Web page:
This article is part of our special report Clean mobility’s challenging road ahead.
In one of his first interviews since getting the nod to serve another five years in the European Commission, Maroš Šefčovič talked about his new job, industrial policy and the “global mega-trends” the EU should lead heading into the next decade.
Maroš Šefčovič is a Slovak diplomat who is currently a vice-president of the European Commission, in charge of the Energy Union. In September, he was nominated to lead up interinstitutional relations and foresight in the next EU executive.
He spoke to EURACTIV’s Sam Morgan on the sidelines of the latest European Battery Alliance stakeholders meeting in Brussels.
In terms of existing EU legislation, what rules need to be changed or tweaked to get the most out of the European Battery Alliance and tap fully into that particular multi-billion euro market?
I think the next big thing is going to be standardisation of batteries. We’re already working with authorities like CEN-CENELEC and we want to make sure that all the great work done by our researchers will be reflected in the new norms and standards. They are going to put European batteries in a top category, as the cleanest, greenest.
That’s their unique selling point? Europe’s batteries are the best quality?
When I talk to citizens, especially young people, they want the whole story when they’re buying an electric car. Renewable energy, sustainable materials like steel, and of course sustainable batteries. They also want to have the positive feeling of having a battery connected to a smart grid, so they can help the promotion of intermittent energies like solar and wind. They also want to sell the electricity back during peak hours. Having this complex story requires software and design standards: batteries have to be fit for reuse and industrial recycling, so you don’t have to open up these packs with hammers to get materials out. This is what we’re intensively looking at, which legal means are the best, some of it could be eco-design and the Battery Directive. But we’re looking for the most apt solution. When we talk about Europe in the future, we have to be talking about only the most sustainable batteries on our market.
If standardisation is your jumping-off point, is it fair to say the Battery Directive is your endpoint?
Yes, for collecting and recycling. It could be one of several pieces of legislation because we are also looking at what would be the most efficient way to legislate and enforce. Clearly, from a legal point of view, that would be important. It should be our ambition to push for how we do things as the global international standard.
During your current mandate, you’ve dedicated a lot of time to battery as well as space policy. Given the technological crossovers between the two and the hunt for raw materials, is it encouraging to see ‘space’ given more space in the new Commission?
I think that we did a lot on space over the last five years. We really pushed Galileo to the next frontier, I would say. We’ll need it too when we’re thinking about self-driving and autonomous vehicles. The fact that Galileo is ten times more precise than GPS is going to help. Copernicus, of course, is considered by the scientific community as the best available Earth observation infrastructure in the world. Indeed, for prospecting raw materials it has an application but it also contributes to the tough story of climate change. It is at least making the case for clean mobility stronger. The world is a different place to five years ago, financial institutions, the industry and policy-makers are all going for clean and smart solutions now.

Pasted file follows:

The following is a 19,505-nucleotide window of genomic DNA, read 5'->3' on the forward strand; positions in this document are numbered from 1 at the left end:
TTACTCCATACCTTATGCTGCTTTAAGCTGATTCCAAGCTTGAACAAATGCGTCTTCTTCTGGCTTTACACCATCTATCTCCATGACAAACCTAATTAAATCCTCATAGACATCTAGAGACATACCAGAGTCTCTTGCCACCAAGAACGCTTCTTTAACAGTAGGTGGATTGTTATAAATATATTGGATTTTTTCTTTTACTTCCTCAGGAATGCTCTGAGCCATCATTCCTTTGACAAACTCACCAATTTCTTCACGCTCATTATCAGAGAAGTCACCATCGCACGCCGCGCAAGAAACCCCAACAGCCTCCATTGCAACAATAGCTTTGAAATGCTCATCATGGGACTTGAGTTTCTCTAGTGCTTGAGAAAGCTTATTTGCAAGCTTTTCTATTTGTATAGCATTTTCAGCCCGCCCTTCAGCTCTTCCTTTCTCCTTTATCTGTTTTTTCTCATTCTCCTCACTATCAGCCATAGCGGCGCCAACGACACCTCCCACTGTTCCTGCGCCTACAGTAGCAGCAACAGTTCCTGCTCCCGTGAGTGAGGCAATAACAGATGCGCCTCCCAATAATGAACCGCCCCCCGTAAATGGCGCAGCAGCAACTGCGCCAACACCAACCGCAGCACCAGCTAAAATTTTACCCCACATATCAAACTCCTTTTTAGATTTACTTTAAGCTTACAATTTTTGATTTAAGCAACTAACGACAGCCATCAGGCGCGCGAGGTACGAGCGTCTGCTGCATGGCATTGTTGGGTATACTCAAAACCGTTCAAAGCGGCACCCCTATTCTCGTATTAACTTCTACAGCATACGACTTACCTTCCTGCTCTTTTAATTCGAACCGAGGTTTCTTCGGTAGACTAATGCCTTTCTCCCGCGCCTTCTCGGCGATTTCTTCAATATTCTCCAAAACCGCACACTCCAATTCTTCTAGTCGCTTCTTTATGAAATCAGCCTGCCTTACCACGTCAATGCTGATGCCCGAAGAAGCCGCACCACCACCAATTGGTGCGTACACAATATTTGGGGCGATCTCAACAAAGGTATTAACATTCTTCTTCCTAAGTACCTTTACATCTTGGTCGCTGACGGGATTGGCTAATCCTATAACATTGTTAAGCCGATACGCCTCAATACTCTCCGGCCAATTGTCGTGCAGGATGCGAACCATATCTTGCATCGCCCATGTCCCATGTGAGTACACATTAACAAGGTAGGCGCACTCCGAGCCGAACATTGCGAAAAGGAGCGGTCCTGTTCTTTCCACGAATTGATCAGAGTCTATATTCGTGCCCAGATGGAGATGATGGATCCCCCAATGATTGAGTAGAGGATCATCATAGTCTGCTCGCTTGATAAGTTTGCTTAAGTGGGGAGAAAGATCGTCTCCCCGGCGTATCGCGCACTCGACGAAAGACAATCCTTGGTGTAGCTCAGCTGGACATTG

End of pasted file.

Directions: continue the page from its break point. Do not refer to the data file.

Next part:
The Commission has to submit a long-term industrial strategy by the end of the year. How prominently should the Battery Alliance feature and should it actually be a template for the broader strategy? Is it right to call the Alliance a mini-industrial plan of its own?
That’s definitely the ambition that we’re presenting right now. There is a tight schedule, as the president-elect [Ursula von der Leyen] made several commitments on what we want to do in the first 100 days. This is definitely one of them.
So we will definitely use the second part of my portfolio, ‘Foresight’, where the president-elect was quite clear in making the point that I have a lot of knowledge already linked to the Joint Research Centre (JRC) and our in-house think-tanks. So we can be very strong there. We can use it in a way that can help the competitiveness of the European economy but we have to be much more practical. We have to work with scenarios, be clear in which technological mega-trends we want to lead.
By 2030, Europe will be at the top table with a strong industry. That is going to be one of the serious discussions we’ll have when the new Commission starts: on which mega-trends we want to focus. The EBA could be a good example of how to create this industrial pact. As we did an ‘Airbus’ for batteries, we can do the same approach for 5G, artificial intelligence, clean and green tech, and other areas where we want to be strong. We need strong cooperation between industrial actors, a proper legal framework, support for innovation, financial instruments and institutional support. You can do miracles in a very short period of time.
So the mega-trends issue is all about focusing on what Europe can and should do?
The top priorities for the next Commission include the Green Deal, which will help us ensure we’re the first climate-neutral continent. That means automotive, maritime, aviation, smart grids, clean buildings. We can be strong on industrial recycling, clean technology. Countries in Africa, Southeast Asia are very much interested in all that because they know if they want to go through economic development they can’t repeat our fossil fuel path. They have to focus on these new technologies.
[Edited by Zoran Radosavljevic]